# Does having harmonic functions $u(x,y)$ and $v(x,y)$ guarantee having an analytic function?

Verify that each given function $$u$$ is harmonic (in the region where it is defined) and then find a harmonic conjugate of $$u$$.

(a) $$u=y$$

I was able to verify that $$u$$ is harmonic pretty easily. But I found that the harmonic conjugate of $$u$$ is $$-x+a$$. Thus, I get that $$f(z)= y + i(-x+a)$$. Using that $$y = \frac{z-\bar{z}}{2i}$$ and that $$x=\frac{z+\bar{z}}{2}$$, I get that $$f(z) = -i(\bar{z}+a)$$, which as I understand is not an analytic function. I would like to know if $$f(z)$$ is indeed analytic, and whether or not having a harmonic function $$u$$ along with its conjugate $$v$$ in $$f(z)$$ guarantees having an analytic function $$f(z)$$?

• I think there's an error in your computation. In your example, $f(z) = -iz + ia$, which is affine and hence analytic. – Travis Willse Feb 10 '19 at 21:45
• In any case, one can always find a harmonic conjugate locally but not always globally, at least on domains that are not simply connected. The standard example is $z \mapsto \log |z|$ on $\Bbb C - {0}$. – Travis Willse Feb 10 '19 at 21:52
• I was wondering what is meant by locally? Taking an example from the harmonic function $u=y$, does that mean that the domain of $v$ (harmonic conjugate) can be found in some neighborhood of the domain of $u$? – K.M Feb 10 '19 at 21:58
• On a domain that is not simply connected, one is actually guaranteed more than local existence but one is not guaranteed existence of a harmonic function on all of its domain. (Here, local existence would just mean that for any point $z_0$ in the domain of $u$ that there is a neighborhood $A$ of $z_0$ and a harmonic conjugate $v$ of $u\vert_A$ on $A$.) I've written up an answer that explains more precisely what is guaranteed. – Travis Willse Feb 11 '19 at 4:03

Suppose $$D \subset \Bbb C$$ is a domain and $$u : D \to \Bbb R$$ is a harmonic function.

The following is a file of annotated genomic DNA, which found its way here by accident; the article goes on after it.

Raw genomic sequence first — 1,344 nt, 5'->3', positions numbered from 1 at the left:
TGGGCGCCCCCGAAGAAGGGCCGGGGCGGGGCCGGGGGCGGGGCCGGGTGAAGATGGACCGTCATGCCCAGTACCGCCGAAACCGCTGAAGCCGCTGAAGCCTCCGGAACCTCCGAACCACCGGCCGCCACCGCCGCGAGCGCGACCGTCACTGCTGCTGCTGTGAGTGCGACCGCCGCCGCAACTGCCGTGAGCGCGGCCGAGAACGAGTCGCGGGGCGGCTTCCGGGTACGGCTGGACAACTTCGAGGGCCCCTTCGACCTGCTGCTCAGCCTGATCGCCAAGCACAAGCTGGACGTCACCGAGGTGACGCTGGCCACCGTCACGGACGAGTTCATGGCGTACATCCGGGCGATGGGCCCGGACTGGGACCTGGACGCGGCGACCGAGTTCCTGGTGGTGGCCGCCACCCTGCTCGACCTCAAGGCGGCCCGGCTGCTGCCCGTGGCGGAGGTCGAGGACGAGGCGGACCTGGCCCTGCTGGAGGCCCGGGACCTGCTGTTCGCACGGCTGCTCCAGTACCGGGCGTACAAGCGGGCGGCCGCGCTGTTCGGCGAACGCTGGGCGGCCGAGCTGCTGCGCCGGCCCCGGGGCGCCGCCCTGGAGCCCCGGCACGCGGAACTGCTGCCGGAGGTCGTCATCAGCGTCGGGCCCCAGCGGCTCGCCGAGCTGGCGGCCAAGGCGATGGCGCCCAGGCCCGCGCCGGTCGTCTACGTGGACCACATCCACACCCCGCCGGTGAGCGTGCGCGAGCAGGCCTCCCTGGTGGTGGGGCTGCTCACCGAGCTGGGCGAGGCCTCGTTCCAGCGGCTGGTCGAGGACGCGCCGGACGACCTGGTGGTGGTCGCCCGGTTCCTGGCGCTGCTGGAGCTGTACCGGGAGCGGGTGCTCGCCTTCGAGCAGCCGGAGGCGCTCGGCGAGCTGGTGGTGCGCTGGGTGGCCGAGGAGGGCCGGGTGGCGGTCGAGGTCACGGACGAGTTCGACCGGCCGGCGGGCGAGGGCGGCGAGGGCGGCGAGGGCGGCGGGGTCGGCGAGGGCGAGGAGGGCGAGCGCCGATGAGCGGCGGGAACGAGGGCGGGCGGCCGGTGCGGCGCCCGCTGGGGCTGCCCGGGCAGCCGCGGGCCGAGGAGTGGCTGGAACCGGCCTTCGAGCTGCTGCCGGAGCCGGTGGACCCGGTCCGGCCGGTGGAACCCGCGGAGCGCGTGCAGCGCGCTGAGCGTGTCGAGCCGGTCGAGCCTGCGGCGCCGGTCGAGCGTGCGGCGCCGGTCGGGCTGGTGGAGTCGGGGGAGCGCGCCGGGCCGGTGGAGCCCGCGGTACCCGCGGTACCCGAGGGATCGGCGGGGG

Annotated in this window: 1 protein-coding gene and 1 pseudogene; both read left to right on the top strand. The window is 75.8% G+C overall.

If $$D$$ is simply connected, then $$u$$ admits a harmonic conjugate (globally). Explicitly, up to an overall constant it is (for any choice of base point $$z_0 \in D$$) $$v(z) := \int_{z_0}^z -u_y \,dx + u_x \,dy .$$ Computing the exterior derivative of the integrated $$1$$-form gives $$d(-u_y \,dx + u_x \,dy) = (u_{xx} + u_{yy}) \, dx \wedge dy = 0 ,$$ where the second equality just uses that $$u$$ is harmonic, so $$-u_y \,dx + u_x \,dy$$ is closed and hence (since $$D$$ is simply connected) exact, and thus the integral is well-defined. If $$-u_y \,dx + u_x \,dy = df$$, then $$v(z) = \int_{z_0}^z df = f(z) - f(z_0)$$.
Now, differentiating shows that the pair $$(u, v)$$ satisfies the Cauchy-Riemann equations---in fact the definition of $$v$$ is rigged precisely so that this happens---or equivalently that the function $$f : D \to \Bbb C$$, $$f := u + i v$$, is analytic on $$D$$.
On the other hand, if $$D$$ is not simply connected, $$u$$ may not admit a global harmonic conjugate, i.e., one on all of $$D$$, whereas the above argument shows that for any simply connected subset $$A \subset D$$, $$u\vert_A$$ does admit a harmonic conjugate $$v : A \to \Bbb R$$. To find a counterexample, inspecting the argument shows that we certainly need a $$1$$-form that is closed but not exact (any such $$1$$-form must have domain that is not simply connected). The standard example is $$\frac{-y \,dx + x \,dy}{x^2 + y^2}.$$ On any simply connected subset of $$\Bbb C - \{ 0 \}$$ this is the exterior derivative of some function, and the Cauchy-Riemann equations imply that (the negative of) its harmonic conjugate has exterior derivative $$\frac{x \,dx + y \,dy}{x^2 + y^2} .$$ But this expression defines a $$1$$-form on all of $$\Bbb C - \{ 0 \}$$, and this $$1$$-form is exact: An easy integration shows that it's just the exterior derivative of $$u(z) := \frac{1}{2} \log (x^2 + y^2) = \log |z| .$$ By construction, $$u$$ does not have a harmonic conjugate on all of $$\Bbb C - \{ 0 \}$$. Up to additive constants, the harmonic conjugates of the restrictions of $$u$$ to simply connected subsets are branches of the argument function.